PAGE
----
Johnny Hallyday, referred to as the “French Elvis”, leaves behind a string of ex-wives and disappointed beneficiaries. His recent death has resulted in litigation over his multi-million dollar estate, with the central issue being whether French or California law governs the distribution of his estate.
It is not uncommon for Ontarians to have property in another Canadian province or in another country. Depending on the type of property, law other than Ontario law could govern the asset. For moveable property (i.e. bank account funds), the law of the domicile of the individual governs. Immovable property (i.e. real estate), however, is governed by the law of the jurisdiction where the real property is situated.
While it is nice to own a vacation property in Côte d’Azur, France, one has to keep in mind that French law would govern the property in France and it may affect how one wishes to dispose of that particular vacation home in his/her will. This is because in common law jurisdictions (e.g. Canada), people have testamentary freedom to dispose of their assets however they choose (with some exceptions, not discussed in this blog). However, in most civil law jurisdictions (e.g. France), the law embraces a different ethic to force heirship to specific family members.
The news surrounding Johnny Hallyday’s estate is a reminder of the importance of seeking proper legal advice if you have properties abroad.
Johnny was a celebrated French rock and roll singer and actor. He died in December 2017. Johnny was married five times (twice to the same woman). His last marriage to Laeticia Boudu was his longest, lasting 21 years. Johnny is survived by Laeticia and his four children: 2 biological adult children from previous marriages (Laura and David) and 2 adopted minor children with Laeticia.
In his will, Johnny left his entire estate to Laeticia and their two adopted daughters. Not surprisingly, Johnny’s estate planning has left many perplexed and his two biological children unhappy. Laura and David are contesting the validity of their father’s will, sparking a bitter family feud over an estate worth an estimated €100 million.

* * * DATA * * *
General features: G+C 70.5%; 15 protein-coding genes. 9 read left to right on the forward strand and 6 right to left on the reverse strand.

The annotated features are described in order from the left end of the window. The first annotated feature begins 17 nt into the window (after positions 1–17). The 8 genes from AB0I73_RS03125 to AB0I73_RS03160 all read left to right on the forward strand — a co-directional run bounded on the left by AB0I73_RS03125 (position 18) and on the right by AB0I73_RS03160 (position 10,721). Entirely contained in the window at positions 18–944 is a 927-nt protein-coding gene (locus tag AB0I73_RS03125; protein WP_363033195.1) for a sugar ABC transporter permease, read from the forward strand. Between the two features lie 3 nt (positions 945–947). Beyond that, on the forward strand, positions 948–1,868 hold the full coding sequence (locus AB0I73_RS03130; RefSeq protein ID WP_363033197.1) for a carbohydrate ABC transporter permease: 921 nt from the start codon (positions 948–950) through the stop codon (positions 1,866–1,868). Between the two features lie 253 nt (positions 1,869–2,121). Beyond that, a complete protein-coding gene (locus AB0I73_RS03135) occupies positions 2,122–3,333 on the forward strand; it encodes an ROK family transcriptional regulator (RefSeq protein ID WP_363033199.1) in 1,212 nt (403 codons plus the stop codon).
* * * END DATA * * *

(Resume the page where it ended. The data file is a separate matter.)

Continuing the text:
Reactions in France
While in North America we value testamentary freedom and the right to dispose of assets as one sees fit, the reaction in France has been one of outrage. So much so that French celebrities have commented on the family dispute. Brigitte Bardot, a well-known French actress, commented, “I am disgusted. If I were Laeticia, I would put things right. I would give David and Laura what they deserve.”
Eddy Mitchell, French rock singer and Johnny’s friend, said, “I do not understand how someone can disinherit his children.” Actor Jean Reno (you may remember him from the movie, The Professional, alongside Natalie Portman) urged the family not to yield to “hatred”.
Which Law Governs?
Johnny was born and lived most of his life in France. He also had assets in France. In 2014, Johnny executed a will in California, in accordance with California law, where he had real property and was domiciled for tax purposes. In that will, he left out David and Laura. In France, however, forced heirship laws make it virtually impossible to disinherit children.
Laura and David therefore argue that Johnny’s will is contrary to French law, which would have automatically split Johnny’s estate between the four children and Laeticia. The issue in dispute is then whether French or California law applies to the distribution of Johnny’s estate, which may take months or even years to resolve.
In the meantime, Laura and David sought an order in France to freeze Johnny’s assets in France. The judge who heard Laura and David’s motion ruled that there was a “real risk of a transfer of all assets of the deceased” to a US-based trust whose sole beneficiary is Laeticia. The judge therefore ordered that Johnny’s assets in France be frozen, noting that “the transfer could happen at any moment, and/or the liquidation of the estate, thus depriving them [Laura and David] of almost any chance of recovering a potential share of the inheritance”.
However, the judge did not freeze Johnny’s properties in Santa Monica and Los Angeles, California, where Laeticia lives most of the time with her and Johnny’s two minor daughters. The judge refused to freeze these assets to avoid “disproportionate consequences” on Laeticia and her minor daughters. It is not clear if the court turned its mind to whether it had jurisdiction to freeze assets in the United States.
This writer will definitely stay tuned for the outcome of this family dispute.
Many Canadians have assets in other jurisdictions, be it the United States or elsewhere. It is imperative to seek proper estate planning or tax advice to ensure which jurisdiction’s succession laws apply to the property abroad.